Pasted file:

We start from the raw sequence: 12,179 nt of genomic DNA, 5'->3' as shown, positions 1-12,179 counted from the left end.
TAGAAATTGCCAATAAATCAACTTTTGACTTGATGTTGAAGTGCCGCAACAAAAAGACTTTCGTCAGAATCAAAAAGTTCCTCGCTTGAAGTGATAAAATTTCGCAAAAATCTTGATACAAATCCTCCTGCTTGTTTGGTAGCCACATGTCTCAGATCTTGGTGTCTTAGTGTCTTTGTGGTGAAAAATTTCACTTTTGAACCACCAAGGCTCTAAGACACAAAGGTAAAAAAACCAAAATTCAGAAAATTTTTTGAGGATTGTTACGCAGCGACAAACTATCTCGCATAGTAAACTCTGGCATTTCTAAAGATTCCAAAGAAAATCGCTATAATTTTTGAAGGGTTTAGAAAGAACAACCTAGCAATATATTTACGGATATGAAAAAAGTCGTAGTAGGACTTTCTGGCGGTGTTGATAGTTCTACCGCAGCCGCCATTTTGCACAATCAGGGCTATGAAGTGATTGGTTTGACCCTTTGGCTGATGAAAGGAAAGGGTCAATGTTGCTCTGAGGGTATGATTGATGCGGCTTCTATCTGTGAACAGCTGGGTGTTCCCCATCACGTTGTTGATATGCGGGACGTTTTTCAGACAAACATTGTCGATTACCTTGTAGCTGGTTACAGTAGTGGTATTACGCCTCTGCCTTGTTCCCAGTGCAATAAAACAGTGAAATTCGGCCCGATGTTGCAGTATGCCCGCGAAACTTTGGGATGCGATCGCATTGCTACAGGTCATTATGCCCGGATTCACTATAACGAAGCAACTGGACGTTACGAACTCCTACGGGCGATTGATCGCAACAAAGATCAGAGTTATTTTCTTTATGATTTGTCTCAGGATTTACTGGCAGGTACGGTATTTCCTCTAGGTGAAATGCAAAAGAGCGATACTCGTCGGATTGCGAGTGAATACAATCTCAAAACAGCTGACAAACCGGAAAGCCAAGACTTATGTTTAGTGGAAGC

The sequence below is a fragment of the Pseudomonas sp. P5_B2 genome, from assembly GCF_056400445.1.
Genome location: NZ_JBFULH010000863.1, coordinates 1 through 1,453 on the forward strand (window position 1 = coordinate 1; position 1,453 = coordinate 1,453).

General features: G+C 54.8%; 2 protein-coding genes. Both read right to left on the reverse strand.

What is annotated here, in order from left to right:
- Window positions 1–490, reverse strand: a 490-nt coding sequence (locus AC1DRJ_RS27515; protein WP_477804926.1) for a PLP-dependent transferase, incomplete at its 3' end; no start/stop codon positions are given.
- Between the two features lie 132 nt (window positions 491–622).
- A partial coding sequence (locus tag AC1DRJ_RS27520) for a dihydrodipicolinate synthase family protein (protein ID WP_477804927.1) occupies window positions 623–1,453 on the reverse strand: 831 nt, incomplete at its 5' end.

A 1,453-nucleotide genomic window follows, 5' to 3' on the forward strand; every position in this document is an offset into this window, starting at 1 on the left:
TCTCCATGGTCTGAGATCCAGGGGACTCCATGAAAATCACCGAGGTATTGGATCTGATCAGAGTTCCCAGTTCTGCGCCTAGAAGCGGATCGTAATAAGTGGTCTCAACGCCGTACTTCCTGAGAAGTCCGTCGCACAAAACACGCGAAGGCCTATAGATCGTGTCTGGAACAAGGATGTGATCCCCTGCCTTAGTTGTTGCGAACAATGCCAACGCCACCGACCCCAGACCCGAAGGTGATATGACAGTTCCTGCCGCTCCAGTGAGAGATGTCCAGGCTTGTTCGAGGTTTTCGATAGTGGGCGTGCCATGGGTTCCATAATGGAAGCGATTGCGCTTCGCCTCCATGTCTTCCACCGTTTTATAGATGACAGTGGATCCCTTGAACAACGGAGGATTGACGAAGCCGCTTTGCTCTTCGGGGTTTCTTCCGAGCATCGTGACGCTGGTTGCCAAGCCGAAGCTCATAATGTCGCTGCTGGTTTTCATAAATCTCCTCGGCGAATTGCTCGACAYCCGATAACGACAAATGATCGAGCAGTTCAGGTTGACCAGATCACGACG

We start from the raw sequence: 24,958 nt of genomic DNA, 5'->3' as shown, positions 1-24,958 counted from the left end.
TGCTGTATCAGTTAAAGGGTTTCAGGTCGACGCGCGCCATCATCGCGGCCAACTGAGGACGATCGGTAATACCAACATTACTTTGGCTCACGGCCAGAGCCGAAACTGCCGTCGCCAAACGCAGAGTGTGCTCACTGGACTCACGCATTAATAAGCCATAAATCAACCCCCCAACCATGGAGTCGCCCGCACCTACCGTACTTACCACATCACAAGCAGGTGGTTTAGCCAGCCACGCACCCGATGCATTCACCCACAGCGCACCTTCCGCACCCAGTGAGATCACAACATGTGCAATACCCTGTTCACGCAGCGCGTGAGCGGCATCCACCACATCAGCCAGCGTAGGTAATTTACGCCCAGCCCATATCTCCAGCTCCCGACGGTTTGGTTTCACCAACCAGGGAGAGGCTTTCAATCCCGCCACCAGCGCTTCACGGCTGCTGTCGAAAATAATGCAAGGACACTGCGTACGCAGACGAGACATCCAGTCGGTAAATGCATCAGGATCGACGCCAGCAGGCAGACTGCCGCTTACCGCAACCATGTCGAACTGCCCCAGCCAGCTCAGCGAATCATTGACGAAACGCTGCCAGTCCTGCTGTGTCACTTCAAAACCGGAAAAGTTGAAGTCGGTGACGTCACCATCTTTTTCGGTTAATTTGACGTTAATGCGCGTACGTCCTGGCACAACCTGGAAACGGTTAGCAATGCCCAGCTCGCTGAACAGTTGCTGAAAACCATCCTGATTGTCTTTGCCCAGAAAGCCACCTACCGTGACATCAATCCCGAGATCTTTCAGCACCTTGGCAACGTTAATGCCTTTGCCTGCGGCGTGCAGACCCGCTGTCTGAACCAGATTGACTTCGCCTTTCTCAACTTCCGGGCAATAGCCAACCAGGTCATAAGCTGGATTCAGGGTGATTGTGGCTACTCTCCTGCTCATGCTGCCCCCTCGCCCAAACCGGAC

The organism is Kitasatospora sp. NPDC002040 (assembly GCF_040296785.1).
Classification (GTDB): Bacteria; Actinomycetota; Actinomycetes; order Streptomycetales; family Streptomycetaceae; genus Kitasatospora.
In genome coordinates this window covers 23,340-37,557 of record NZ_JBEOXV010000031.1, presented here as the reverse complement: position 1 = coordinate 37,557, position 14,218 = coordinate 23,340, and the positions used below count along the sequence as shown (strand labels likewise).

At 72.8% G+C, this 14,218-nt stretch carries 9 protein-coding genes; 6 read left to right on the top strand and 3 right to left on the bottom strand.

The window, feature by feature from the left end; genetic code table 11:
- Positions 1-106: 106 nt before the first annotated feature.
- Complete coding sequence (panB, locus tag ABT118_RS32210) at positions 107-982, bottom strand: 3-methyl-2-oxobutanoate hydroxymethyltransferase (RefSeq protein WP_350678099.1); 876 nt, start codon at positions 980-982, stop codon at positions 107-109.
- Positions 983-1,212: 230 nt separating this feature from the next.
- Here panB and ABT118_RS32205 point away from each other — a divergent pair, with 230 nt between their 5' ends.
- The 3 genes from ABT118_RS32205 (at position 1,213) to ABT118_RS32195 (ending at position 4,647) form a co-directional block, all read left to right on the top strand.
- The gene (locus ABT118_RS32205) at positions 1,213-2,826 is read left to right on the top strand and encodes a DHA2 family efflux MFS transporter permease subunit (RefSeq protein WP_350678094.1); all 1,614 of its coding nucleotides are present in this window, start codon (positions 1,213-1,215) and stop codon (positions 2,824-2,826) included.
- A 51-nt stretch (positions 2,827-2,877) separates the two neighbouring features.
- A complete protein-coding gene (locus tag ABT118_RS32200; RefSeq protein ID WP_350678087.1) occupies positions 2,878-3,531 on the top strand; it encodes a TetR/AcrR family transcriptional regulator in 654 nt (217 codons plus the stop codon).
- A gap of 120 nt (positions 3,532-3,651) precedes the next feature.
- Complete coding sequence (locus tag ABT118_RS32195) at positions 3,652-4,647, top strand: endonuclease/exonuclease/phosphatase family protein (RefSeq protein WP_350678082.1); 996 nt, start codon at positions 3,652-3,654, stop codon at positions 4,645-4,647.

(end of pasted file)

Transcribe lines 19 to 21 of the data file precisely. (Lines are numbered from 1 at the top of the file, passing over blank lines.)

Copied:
- Positions 1-106: 106 nt before the first annotated feature.
- Complete coding sequence (panB, locus tag ABT118_RS32210) at positions 107-982, bottom strand: 3-methyl-2-oxobutanoate hydroxymethyltransferase (RefSeq protein WP_350678099.1); 876 nt, start codon at positions 980-982, stop codon at positions 107-109.
- Positions 983-1,212: 230 nt separating this feature from the next.